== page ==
Agroecosystem

Agroecosystems are created by amended as a result of human activity, natural ecosystems (forests, meadows and pastures) that are partially survived and still exist between agricultural areas. In that sense the Agroecosystems represent urbanized ecosystems which in structure and function are more similar to natural ecosystems, compared to urban ecosystems and better than them fit into the landscape.

The connectivity of the Agroecosystems with natural ecosystems defines the landscapes integrity, determines their mutual commitment, and the ability to maintain regional abundance of animal and plant species. Each region has a specific organization of agroecosystem network, formed under the influence of soil-types, climate, geographical areas, socio-economic and cultural factors. The manners of land use determine to what extent the agroecosystems effectively fit into the landscape and maintain their ecological functions.

The traditional farming in the country relies on mono-cultures over large areas of agricultural land. This form of land use turns the agroecosystems into degradation vulnerable ecosystem, whose fertility is maintained by the introduction of increasingly large amounts of energy in the form of fertilizers, pesticides and irrigation water.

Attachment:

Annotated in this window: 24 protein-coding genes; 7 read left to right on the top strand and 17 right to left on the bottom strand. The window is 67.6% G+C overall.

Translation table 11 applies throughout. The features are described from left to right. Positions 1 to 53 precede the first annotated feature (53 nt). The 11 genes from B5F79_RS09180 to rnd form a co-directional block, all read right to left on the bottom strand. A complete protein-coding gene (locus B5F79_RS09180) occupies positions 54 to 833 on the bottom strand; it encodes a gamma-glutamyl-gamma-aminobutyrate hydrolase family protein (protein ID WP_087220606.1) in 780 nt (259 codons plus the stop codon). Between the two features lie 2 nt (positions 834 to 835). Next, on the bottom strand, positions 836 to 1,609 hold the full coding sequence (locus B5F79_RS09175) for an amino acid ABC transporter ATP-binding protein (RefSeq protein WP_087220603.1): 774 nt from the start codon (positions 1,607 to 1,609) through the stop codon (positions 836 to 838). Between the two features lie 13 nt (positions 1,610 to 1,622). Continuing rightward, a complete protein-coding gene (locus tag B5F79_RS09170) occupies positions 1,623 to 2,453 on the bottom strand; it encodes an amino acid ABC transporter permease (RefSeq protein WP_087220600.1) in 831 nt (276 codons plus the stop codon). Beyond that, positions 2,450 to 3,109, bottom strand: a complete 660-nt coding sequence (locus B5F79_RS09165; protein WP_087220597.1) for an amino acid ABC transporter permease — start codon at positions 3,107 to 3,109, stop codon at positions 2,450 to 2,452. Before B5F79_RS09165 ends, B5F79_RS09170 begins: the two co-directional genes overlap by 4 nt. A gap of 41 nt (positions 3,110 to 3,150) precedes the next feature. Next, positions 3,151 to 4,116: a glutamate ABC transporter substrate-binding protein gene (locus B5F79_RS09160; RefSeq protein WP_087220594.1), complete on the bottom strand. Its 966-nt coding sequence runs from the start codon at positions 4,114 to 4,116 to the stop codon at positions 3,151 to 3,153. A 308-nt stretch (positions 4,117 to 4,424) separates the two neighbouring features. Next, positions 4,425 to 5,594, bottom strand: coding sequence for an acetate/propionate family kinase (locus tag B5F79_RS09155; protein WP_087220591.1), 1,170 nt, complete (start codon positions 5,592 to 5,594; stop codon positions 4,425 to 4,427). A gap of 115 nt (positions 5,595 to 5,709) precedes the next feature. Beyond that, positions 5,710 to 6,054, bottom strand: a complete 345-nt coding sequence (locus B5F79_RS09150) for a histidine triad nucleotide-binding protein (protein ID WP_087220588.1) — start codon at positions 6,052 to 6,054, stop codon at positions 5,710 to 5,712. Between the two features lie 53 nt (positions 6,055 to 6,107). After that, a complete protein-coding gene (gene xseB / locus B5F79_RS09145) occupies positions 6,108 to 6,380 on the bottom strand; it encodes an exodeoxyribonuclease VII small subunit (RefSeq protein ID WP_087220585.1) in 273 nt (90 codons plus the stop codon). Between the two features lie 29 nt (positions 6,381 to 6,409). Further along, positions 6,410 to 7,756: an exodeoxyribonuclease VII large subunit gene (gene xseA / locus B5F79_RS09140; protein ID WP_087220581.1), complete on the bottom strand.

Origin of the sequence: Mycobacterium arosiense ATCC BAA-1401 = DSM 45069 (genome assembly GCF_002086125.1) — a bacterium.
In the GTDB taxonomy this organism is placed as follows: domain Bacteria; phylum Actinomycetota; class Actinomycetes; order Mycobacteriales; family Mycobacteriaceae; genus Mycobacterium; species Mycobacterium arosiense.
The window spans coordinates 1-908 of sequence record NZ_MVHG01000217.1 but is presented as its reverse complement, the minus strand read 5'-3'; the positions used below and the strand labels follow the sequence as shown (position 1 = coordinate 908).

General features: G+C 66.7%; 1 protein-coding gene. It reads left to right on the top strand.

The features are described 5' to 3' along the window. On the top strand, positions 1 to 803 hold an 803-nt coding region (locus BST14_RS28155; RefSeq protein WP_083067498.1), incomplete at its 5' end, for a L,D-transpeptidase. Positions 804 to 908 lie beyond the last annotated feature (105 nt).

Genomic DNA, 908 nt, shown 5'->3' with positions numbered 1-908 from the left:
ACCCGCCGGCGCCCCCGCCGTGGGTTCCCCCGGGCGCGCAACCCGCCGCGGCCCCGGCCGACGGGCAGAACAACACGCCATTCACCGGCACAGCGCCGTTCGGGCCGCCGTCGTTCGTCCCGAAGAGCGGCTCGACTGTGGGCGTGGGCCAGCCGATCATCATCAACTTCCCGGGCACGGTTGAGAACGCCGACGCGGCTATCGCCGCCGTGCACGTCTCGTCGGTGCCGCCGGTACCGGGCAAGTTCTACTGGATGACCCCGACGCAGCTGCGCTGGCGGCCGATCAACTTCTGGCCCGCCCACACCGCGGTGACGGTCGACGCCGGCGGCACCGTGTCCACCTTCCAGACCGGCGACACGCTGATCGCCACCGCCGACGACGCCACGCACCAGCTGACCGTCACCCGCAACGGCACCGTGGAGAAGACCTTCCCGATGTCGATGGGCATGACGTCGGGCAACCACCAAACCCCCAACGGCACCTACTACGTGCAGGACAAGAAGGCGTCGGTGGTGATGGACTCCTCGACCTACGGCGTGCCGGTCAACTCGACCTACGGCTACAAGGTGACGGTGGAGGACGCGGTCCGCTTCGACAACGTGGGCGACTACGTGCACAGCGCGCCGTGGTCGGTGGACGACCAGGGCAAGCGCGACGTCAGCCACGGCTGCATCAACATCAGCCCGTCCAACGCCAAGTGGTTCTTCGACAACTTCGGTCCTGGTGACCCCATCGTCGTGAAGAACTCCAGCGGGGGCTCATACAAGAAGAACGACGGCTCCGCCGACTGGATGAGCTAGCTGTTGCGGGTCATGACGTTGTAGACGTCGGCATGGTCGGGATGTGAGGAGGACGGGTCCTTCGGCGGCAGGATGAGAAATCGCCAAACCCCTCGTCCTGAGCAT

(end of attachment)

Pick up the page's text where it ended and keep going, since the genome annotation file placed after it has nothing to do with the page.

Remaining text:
Until now the environmental management of agroecosystems in the country is poorly developed and had not yet become a traditional approach.

The purpose of the mapping and assessment of agroecosystems and there services is to establish trends in their development. The obtained results will become the basis of better management practices.  The projects activities are carried out in accordance to the MOEW’s methodology for ecosystem services assessment and covers farms cultivating:

  • Annual crops (cereals, vegetables and technical plants)
  • Perennial crops (fruit gardens, nuts, vineyards etc.)
  • Mixed cropland (annual and perennial crops)

The ecosystem services mapping and assessment of agroecosystems will be carried out on indicators that covers: (1) State of the environment (soil and climate conditions, soil and air pollution), (2) land use (number of crops per farm) and yield of agricultural crops, (3) regulatory and support functions (risk of erosion, nutrient content in the soil etc.), (4) cultural, religious and other social functions (celebrations, places of religious rites, scientific interest, educational potential, etc.).

Based on the results it will be determine the status of the agroecosystems and there services, which will provide a scientific basis for the development of new governance principles, taking into account their ecological connectivity and importance for natural ecosystems, and the landscape in general.